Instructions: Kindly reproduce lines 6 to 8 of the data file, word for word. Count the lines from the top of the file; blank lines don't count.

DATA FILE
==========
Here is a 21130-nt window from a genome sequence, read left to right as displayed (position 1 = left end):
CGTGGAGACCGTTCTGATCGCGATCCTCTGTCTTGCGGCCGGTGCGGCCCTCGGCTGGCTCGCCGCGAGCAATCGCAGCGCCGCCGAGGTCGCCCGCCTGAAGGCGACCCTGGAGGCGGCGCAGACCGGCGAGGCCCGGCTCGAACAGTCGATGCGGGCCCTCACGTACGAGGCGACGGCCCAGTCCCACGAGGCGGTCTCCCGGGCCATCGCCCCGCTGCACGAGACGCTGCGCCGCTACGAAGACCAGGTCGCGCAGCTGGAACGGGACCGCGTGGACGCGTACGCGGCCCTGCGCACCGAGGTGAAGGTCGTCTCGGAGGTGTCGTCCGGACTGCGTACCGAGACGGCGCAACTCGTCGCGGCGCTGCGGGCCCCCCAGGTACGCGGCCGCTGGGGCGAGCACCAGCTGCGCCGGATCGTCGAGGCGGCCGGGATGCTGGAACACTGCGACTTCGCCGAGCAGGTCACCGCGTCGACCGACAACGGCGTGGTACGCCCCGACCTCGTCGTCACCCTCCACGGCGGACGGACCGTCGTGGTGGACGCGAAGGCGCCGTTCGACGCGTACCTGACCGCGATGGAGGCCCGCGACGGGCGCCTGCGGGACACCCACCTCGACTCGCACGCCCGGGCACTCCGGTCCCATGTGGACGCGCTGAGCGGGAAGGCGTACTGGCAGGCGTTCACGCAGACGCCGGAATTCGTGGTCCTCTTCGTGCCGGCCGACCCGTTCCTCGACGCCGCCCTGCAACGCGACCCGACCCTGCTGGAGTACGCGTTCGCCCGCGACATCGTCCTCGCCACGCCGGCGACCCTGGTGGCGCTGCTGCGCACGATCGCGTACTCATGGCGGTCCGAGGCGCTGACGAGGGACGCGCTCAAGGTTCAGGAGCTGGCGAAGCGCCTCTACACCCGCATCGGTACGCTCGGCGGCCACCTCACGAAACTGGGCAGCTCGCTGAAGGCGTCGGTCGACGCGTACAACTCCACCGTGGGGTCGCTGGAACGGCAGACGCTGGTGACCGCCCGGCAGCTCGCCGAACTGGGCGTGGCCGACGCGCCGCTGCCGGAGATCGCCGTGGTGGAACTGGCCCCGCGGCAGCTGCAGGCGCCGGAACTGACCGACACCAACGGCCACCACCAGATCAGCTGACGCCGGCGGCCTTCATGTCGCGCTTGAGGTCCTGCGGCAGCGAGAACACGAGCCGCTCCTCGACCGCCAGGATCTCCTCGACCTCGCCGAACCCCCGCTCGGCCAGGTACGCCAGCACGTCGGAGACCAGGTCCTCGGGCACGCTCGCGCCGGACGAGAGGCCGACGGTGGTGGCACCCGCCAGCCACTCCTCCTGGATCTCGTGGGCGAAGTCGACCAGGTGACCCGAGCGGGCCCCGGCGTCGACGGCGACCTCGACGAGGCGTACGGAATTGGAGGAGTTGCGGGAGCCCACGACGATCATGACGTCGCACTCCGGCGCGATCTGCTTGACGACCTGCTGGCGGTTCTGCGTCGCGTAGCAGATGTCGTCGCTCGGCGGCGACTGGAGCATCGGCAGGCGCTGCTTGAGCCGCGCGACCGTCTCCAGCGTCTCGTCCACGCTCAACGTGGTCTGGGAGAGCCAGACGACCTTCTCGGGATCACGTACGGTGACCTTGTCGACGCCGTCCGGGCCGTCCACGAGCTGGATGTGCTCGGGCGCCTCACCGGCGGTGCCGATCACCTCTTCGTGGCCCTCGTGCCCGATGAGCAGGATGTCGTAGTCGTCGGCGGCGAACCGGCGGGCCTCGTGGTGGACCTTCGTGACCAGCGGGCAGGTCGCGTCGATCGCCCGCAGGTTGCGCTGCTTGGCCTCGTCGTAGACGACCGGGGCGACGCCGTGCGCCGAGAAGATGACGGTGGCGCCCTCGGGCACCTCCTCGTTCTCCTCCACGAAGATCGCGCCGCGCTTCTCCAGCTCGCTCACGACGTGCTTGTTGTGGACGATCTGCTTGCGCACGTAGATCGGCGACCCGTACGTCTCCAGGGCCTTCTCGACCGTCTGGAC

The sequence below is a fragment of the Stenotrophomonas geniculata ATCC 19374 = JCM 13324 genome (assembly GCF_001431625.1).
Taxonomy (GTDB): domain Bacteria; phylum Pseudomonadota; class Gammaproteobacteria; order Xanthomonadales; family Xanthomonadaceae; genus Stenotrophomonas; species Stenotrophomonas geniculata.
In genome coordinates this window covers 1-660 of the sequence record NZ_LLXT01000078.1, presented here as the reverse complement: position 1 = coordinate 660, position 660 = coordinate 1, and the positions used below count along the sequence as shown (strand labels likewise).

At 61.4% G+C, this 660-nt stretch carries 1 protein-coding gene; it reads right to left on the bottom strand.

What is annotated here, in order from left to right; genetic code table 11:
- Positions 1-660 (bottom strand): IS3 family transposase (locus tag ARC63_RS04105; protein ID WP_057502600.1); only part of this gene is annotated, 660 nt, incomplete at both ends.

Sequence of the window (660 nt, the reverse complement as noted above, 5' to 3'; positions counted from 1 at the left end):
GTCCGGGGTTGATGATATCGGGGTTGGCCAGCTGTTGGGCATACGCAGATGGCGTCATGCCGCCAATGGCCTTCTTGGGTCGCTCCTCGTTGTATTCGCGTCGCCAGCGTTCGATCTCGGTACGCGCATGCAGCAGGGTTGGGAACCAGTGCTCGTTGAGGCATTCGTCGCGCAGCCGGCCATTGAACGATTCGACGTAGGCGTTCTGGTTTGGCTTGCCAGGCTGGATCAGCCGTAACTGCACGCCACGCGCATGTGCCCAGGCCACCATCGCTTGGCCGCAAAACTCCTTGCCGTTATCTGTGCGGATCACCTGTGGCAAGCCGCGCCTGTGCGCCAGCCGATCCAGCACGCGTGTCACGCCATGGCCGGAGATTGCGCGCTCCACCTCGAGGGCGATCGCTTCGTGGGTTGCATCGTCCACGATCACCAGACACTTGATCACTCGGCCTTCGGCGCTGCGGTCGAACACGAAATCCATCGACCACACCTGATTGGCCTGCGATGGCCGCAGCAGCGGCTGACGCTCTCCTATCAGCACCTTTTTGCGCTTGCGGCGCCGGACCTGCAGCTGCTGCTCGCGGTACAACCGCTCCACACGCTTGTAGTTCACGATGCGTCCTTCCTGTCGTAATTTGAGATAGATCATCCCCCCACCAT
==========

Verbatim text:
At 61.4% G+C, this 660-nt stretch carries 1 protein-coding gene; it reads right to left on the bottom strand.

What is annotated here, in order from left to right; genetic code table 11:
- Positions 1-660 (bottom strand): IS3 family transposase (locus tag ARC63_RS04105; protein ID WP_057502600.1); only part of this gene is annotated, 660 nt, incomplete at both ends.